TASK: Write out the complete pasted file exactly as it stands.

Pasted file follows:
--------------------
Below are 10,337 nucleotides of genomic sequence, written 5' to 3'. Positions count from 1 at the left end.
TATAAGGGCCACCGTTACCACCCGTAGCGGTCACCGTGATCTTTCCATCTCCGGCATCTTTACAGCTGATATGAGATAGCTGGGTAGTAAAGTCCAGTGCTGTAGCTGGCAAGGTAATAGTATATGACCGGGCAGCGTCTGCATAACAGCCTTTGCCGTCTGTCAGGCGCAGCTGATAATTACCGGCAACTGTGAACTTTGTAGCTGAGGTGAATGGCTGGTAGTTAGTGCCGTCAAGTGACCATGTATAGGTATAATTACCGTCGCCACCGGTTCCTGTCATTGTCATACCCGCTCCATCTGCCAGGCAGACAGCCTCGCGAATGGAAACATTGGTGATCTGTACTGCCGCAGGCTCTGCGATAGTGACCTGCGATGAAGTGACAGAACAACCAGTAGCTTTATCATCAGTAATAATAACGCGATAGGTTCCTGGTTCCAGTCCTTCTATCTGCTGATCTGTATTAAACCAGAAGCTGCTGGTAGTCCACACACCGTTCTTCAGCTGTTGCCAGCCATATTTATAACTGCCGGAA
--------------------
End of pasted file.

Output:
Below are 10,337 nucleotides of genomic sequence, written 5' to 3'. Positions count from 1 at the left end.
TATAAGGGCCACCGTTACCACCCGTAGCGGTCACCGTGATCTTTCCATCTCCGGCATCTTTACAGCTGATATGAGATAGCTGGGTAGTAAAGTCCAGTGCTGTAGCTGGCAAGGTAATAGTATATGACCGGGCAGCGTCTGCATAACAGCCTTTGCCGTCTGTCAGGCGCAGCTGATAATTACCGGCAACTGTGAACTTTGTAGCTGAGGTGAATGGCTGGTAGTTAGTGCCGTCAAGTGACCATGTATAGGTATAATTACCGTCGCCACCGGTTCCTGTCATTGTCATACCCGCTCCATCTGCCAGGCAGACAGCCTCGCGAATGGAAACATTGGTGATCTGTACTGCCGCAGGCTCTGCGATAGTGACCTGCGATGAAGTGACAGAACAACCAGTAGCTTTATCATCAGTAATAATAACGCGATAGGTTCCTGGTTCCAGTCCTTCTATCTGCTGATCTGTATTAAACCAGAAGCTGCTGGTAGTCCACACACCGTTCTTCAGCTGTTGCCAGCCATATTTATAACTGCCGGAA